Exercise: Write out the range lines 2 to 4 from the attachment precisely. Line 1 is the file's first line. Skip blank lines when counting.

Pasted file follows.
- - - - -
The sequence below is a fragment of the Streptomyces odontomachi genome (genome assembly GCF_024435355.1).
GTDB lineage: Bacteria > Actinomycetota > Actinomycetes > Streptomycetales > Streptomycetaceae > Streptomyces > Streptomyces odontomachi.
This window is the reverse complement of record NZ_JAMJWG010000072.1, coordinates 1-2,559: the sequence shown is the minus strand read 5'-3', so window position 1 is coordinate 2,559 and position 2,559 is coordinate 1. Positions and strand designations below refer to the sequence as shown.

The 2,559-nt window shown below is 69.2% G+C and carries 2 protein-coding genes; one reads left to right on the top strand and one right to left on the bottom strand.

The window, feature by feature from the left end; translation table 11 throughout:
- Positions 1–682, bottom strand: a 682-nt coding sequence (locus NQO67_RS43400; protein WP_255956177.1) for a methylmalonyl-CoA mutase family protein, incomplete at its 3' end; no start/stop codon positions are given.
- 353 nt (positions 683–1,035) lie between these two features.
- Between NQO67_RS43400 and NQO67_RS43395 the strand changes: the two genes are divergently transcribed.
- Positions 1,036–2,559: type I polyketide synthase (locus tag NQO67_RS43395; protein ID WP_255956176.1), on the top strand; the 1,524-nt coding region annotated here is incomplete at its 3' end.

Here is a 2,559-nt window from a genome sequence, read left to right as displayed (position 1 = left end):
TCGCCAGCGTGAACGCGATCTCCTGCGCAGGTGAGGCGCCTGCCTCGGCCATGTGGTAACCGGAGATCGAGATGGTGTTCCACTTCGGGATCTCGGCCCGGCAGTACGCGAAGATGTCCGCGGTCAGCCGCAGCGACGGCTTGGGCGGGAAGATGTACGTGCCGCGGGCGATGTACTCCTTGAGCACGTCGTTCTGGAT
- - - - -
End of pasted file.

GTDB lineage: Bacteria > Actinomycetota > Actinomycetes > Streptomycetales > Streptomycetaceae > Streptomyces > Streptomyces odontomachi.
This window is the reverse complement of record NZ_JAMJWG010000072.1, coordinates 1-2,559: the sequence shown is the minus strand read 5'-3', so window position 1 is coordinate 2,559 and position 2,559 is coordinate 1. Positions and strand designations below refer to the sequence as shown.

The 2,559-nt window shown below is 69.2% G+C and carries 2 protein-coding genes; one reads left to right on the top strand and one right to left on the bottom strand.